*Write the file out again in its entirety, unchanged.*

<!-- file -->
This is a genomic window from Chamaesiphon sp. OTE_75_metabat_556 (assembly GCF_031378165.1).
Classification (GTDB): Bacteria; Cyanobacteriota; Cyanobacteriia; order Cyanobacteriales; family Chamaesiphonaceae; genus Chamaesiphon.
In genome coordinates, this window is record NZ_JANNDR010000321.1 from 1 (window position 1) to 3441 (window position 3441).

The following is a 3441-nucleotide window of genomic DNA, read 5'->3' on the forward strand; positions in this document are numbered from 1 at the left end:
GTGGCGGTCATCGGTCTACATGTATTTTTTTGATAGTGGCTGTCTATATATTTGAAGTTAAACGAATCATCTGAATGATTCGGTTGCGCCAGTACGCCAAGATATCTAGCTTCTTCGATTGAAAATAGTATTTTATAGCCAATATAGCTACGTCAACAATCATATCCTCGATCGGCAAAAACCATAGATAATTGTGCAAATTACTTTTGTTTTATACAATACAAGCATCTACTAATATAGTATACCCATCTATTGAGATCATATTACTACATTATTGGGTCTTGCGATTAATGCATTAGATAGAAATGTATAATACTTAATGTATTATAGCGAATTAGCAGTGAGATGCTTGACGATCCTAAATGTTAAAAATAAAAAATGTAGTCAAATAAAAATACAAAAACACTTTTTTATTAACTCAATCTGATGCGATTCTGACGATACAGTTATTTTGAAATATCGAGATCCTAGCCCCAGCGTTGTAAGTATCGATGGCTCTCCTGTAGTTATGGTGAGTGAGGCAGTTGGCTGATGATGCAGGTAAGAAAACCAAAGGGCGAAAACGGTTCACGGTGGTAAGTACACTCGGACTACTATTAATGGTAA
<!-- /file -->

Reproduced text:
This is a genomic window from Chamaesiphon sp. OTE_75_metabat_556 (assembly GCF_031378165.1).
Classification (GTDB): Bacteria; Cyanobacteriota; Cyanobacteriia; order Cyanobacteriales; family Chamaesiphonaceae; genus Chamaesiphon.
In genome coordinates, this window is record NZ_JANNDR010000321.1 from 1 (window position 1) to 3441 (window position 3441).

The following is a 3441-nucleotide window of genomic DNA, read 5'->3' on the forward strand; positions in this document are numbered from 1 at the left end:
GTGGCGGTCATCGGTCTACATGTATTTTTTTGATAGTGGCTGTCTATATATTTGAAGTTAAACGAATCATCTGAATGATTCGGTTGCGCCAGTACGCCAAGATATCTAGCTTCTTCGATTGAAAATAGTATTTTATAGCCAATATAGCTACGTCAACAATCATATCCTCGATCGGCAAAAACCATAGATAATTGTGCAAATTACTTTTGTTTTATACAATACAAGCATCTACTAATATAGTATACCCATCTATTGAGATCATATTACTACATTATTGGGTCTTGCGATTAATGCATTAGATAGAAATGTATAATACTTAATGTATTATAGCGAATTAGCAGTGAGATGCTTGACGATCCTAAATGTTAAAAATAAAAAATGTAGTCAAATAAAAATACAAAAACACTTTTTTATTAACTCAATCTGATGCGATTCTGACGATACAGTTATTTTGAAATATCGAGATCCTAGCCCCAGCGTTGTAAGTATCGATGGCTCTCCTGTAGTTATGGTGAGTGAGGCAGTTGGCTGATGATGCAGGTAAGAAAACCAAAGGGCGAAAACGGTTCACGGTGGTAAGTACACTCGGACTACTATTAATGGTAA